Performance Nutrition – Insights and Learnings
The COM-B model of behaviour change is widely used to identify what factor needs to change in order for a behaviour change intervention to be effective. The model cites capability (C), opportunity (O), and motivation (M) as three key factors capable of changing behavior (B). Recently, we were joined by Gavin Rackard, Lead Performance Nutritionist at Connacht Rugby, for a webinar focused on ‘Performance Nutrition: Practical Insights and Learnings from Professional Sport’.
Throughout his discussion with Setanta’s PJ Wilson, Gavin discussed his own nutritional philosophy, focused on ‘empowering people I work alongside with a set of skills and knowledge to help them build excellent habits and do the basics to the highest standard every day.’
Below is an outline on how Gavin utilises the COM-B model of behaviour change in his performance nutrition philosophy with the teams and athletes he works with.
The COM-B Model Applied to Performance Nutrition in Connacht Rugby
As mentioned above, there are three key factors capable of changing behaviour. These factors interact overtime so that behaviour can be seen as part of a dynamic system with positive and negative feedback loops. Capability refers to an individual’s psychological and physical ability to participate in an activity. Opportunity refers to external factors that make a behavior possible. Lastly, motivation refers to the conscious and unconscious cognitive processes that direct and inspire behavior.
- Physical Capability – Ensuring that the athlete has the ‘know-how’ to shop and cook for performance is a key factor. It’s important to understand if the athlete has the skills to meet certain recipe guidelines or reach a certain recommended amount of protein in their diet. If their skills are poor here, it can be beneficial to provide the athlete with cooking demonstrations, recipes, and batch cooked meals to improve their behaviour.
- Psychological Capability – Having the knowledge and memory of nutritional habits is an important skill for athletes to develop. If a player is injured or they are coming out of a surgery, it is required to recommend a certain volume of protein to their diet. If they can hit that volume of protein by following a new recipe that has been given to them and they follow up that habit week on week, they’re then building that psychological capability of actually being able to repeat and build nutritional habits.
Environmental opportunities are valuable to encourage positive behaviour. If an athlete’s environment is consistent then they can rely on excellent habits. There are two environments that are key to creating positive behaviour in a player. An athlete’s home environment is needed to ensure that it is stocked with food that is going to allow them to play at a high level. For example, good low fat or full-fat dairy options, relevant lean meats, lots of fruit and vegetables.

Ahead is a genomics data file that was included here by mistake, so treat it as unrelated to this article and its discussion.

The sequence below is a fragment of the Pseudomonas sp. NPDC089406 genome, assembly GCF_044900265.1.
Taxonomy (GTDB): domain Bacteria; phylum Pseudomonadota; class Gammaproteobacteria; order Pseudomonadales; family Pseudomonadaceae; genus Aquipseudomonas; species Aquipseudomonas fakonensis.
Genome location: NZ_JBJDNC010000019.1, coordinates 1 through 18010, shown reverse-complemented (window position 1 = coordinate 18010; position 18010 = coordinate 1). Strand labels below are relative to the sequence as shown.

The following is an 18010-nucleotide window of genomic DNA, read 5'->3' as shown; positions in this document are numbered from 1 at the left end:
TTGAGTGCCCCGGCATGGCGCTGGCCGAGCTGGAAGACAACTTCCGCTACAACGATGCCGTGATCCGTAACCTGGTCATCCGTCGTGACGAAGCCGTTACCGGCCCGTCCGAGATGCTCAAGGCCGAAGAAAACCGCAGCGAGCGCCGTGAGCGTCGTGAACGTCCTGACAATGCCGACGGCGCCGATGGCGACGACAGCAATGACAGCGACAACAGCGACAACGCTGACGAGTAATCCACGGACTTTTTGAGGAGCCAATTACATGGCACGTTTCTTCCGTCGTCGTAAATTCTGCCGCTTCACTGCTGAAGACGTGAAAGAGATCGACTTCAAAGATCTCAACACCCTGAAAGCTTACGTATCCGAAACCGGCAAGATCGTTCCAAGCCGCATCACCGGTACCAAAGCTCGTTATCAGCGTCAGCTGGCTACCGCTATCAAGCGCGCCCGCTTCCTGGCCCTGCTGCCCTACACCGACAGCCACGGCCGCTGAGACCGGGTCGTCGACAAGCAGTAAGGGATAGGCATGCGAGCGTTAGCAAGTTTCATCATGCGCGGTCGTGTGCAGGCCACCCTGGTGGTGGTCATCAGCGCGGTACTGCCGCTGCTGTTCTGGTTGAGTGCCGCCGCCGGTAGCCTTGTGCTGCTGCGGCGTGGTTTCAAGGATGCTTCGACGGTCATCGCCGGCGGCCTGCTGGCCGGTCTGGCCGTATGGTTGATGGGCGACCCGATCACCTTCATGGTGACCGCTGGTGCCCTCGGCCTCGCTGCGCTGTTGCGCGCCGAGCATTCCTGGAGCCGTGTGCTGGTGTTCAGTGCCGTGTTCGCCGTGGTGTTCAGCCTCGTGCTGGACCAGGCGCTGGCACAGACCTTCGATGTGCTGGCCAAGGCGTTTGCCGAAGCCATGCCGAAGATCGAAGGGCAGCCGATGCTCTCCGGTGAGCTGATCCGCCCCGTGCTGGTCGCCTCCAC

Secondly, their work environment needs to be pushing them towards making positive behaviours. Look at the feed/fuel zone the athlete has in work. Does this environment allow them to make positive behaviours? If the answer is no, then you need to question your nutritional philosophy because you will not be helping them to improve their habits. If their environment is good in both home and work then that will make everything a lot easier.
The final factor which is important for behaviour change to occur is motivation. This refers to automatic motivation and reflective motivation. We can use the cue-routine-reward system here to encourage the athlete when they have improved in an area. For example, if a player has made an improvement in aspects such as meal prep, tracking food, or improved body composition and receives positive feedback from a coach or intrinsically, the athlete begins to feel really good then it’s rewarding the player. This will in turn motivate them to want to continue with this process.
Intrinsically Aligned – Performance Nutrition and Behaviour Change
Nutrition and behaviour change are intrinsically aligned, which in turn alludes to this philosophy. It will give athletes every opportunity to optimise their health and performance. This is underpinned by the basics of the COM-B model of behaviour change. This philosophy is a form of reassurance, by putting it in place, knowing the structures and being confident in what you’re saying is right given the evidence.